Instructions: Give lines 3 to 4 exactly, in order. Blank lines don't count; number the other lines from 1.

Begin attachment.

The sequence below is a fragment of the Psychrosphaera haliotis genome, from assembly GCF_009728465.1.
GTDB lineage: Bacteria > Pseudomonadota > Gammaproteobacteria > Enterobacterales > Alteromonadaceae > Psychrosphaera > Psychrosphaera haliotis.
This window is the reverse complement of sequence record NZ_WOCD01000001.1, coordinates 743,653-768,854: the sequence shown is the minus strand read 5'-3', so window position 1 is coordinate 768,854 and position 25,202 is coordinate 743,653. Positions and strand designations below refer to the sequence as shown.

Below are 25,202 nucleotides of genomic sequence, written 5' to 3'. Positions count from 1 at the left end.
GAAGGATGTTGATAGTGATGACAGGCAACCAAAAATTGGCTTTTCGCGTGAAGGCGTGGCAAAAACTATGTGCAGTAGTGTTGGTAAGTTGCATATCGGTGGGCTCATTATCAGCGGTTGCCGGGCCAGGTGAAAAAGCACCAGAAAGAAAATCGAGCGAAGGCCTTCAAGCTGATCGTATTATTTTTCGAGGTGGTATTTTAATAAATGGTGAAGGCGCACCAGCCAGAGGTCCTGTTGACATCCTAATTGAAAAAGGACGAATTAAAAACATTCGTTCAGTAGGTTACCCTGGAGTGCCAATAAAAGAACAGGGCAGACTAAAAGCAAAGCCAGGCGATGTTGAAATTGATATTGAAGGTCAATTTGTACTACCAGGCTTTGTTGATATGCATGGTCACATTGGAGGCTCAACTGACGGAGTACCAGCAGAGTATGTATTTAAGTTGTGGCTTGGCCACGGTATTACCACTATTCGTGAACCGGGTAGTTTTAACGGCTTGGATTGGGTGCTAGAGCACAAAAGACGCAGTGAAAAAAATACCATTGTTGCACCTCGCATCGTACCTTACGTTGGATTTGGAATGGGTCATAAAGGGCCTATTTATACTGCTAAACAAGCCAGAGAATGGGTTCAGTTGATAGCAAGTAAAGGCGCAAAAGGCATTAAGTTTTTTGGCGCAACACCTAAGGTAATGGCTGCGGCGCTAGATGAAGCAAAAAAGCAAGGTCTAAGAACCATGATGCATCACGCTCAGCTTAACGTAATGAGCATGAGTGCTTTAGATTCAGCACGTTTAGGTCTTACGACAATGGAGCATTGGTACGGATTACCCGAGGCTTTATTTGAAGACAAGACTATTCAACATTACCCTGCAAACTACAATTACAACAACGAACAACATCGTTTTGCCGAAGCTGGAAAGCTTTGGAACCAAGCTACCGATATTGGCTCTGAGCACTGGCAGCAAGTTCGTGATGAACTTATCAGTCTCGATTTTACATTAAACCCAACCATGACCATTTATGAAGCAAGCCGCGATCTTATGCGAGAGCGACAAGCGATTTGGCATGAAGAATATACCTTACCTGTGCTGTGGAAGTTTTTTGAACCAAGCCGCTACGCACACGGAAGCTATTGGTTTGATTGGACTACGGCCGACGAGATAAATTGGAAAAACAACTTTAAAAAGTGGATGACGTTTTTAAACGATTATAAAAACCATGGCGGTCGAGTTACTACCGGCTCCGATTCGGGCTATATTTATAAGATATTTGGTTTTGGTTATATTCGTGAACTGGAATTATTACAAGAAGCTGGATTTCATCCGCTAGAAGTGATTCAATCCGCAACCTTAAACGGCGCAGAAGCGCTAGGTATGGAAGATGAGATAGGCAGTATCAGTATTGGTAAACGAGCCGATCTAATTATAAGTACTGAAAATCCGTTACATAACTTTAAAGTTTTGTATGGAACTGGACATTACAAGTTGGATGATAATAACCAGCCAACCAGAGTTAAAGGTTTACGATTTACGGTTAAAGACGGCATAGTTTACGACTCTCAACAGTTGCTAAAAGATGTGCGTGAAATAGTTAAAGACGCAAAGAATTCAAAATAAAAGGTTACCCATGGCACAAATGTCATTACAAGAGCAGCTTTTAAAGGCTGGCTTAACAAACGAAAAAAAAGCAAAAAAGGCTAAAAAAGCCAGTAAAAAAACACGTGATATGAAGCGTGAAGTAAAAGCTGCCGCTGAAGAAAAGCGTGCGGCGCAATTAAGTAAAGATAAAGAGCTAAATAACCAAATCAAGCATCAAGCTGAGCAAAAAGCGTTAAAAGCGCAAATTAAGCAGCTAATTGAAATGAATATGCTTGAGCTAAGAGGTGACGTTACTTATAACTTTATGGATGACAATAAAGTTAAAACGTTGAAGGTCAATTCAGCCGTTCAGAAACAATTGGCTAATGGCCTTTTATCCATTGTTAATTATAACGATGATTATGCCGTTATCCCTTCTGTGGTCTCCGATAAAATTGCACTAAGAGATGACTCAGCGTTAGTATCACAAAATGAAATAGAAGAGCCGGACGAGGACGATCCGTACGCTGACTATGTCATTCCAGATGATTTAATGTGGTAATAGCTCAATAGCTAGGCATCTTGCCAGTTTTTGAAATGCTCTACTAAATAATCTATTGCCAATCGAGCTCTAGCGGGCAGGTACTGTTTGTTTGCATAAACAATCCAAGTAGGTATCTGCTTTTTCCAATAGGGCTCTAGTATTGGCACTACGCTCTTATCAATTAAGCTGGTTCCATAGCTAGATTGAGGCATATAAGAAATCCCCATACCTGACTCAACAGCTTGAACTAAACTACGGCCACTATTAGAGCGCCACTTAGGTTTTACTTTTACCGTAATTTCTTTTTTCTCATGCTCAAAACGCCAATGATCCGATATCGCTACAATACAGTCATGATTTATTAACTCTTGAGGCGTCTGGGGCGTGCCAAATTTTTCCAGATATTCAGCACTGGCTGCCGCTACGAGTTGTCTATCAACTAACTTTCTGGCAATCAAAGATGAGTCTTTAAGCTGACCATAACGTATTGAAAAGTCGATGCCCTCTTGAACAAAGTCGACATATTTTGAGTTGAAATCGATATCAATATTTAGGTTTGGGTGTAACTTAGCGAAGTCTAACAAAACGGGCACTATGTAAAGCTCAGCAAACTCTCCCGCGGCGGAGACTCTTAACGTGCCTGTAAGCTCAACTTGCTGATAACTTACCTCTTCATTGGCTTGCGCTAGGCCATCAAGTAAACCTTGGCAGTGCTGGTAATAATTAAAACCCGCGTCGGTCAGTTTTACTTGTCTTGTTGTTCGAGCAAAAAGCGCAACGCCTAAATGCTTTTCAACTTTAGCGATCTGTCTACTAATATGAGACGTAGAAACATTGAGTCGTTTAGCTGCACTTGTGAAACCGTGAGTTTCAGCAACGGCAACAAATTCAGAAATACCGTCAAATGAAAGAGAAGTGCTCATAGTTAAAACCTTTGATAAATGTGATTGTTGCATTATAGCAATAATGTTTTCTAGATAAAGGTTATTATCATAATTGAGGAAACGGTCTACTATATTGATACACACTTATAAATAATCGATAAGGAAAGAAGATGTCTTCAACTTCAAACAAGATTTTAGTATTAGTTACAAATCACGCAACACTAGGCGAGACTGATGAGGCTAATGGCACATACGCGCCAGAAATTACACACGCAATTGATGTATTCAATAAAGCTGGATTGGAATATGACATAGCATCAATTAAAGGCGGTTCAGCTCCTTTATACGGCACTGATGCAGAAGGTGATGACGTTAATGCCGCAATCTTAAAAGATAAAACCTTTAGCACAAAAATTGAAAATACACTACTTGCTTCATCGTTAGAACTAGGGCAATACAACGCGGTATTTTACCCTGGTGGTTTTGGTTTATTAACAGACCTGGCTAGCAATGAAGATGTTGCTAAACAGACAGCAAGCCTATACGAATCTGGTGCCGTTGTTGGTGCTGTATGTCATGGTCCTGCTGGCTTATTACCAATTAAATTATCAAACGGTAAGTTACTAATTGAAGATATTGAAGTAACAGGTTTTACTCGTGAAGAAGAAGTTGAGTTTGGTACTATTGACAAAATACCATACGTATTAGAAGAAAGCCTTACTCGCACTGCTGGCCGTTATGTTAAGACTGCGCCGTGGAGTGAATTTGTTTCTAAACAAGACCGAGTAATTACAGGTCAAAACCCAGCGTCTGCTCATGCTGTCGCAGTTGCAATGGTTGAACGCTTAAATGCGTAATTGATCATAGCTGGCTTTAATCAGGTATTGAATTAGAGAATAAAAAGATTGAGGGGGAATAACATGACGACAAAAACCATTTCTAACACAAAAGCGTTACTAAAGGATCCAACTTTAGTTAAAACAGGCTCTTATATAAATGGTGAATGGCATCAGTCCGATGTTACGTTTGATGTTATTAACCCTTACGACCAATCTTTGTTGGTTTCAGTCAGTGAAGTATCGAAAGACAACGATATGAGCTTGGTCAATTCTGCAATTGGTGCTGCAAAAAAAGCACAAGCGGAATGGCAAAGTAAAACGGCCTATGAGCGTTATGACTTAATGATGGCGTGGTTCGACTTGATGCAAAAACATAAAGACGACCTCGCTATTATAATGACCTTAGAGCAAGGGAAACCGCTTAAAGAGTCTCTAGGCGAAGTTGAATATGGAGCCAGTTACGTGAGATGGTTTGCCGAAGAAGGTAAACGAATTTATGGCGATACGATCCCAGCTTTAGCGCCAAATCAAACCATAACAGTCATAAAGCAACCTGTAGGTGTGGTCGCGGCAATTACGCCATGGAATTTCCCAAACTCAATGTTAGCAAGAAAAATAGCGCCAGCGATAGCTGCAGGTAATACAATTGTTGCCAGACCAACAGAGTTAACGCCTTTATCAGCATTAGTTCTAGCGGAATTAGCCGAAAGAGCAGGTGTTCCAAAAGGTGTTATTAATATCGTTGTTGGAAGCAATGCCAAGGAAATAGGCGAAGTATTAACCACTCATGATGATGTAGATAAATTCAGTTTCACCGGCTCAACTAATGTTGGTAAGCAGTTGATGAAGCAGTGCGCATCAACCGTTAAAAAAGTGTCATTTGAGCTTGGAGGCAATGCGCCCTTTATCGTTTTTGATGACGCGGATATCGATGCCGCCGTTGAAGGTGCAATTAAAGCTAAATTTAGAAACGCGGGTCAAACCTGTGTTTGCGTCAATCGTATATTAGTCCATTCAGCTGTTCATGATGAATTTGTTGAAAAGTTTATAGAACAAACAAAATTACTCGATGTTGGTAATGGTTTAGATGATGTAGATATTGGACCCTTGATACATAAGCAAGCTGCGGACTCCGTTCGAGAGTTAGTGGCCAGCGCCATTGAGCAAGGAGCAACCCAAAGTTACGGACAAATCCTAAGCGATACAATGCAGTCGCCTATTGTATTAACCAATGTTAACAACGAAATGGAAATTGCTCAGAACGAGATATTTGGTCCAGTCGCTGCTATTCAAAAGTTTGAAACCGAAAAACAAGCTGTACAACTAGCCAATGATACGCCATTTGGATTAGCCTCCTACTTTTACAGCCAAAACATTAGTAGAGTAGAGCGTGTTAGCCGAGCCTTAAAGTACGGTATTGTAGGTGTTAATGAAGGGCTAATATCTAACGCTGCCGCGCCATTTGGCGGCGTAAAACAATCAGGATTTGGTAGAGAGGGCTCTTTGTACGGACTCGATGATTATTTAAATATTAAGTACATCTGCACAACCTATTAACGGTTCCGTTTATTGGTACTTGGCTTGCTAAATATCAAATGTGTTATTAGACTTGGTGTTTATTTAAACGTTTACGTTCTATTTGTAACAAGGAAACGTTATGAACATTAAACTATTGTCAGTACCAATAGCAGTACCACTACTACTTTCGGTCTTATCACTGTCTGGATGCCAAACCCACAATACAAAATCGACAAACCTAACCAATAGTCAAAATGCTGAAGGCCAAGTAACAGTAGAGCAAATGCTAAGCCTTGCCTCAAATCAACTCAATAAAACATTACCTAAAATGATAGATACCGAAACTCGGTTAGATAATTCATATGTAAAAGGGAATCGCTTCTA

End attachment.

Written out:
This window is the reverse complement of sequence record NZ_WOCD01000001.1, coordinates 743,653-768,854: the sequence shown is the minus strand read 5'-3', so window position 1 is coordinate 768,854 and position 25,202 is coordinate 743,653. Positions and strand designations below refer to the sequence as shown.

Below are 25,202 nucleotides of genomic sequence, written 5' to 3'. Positions count from 1 at the left end.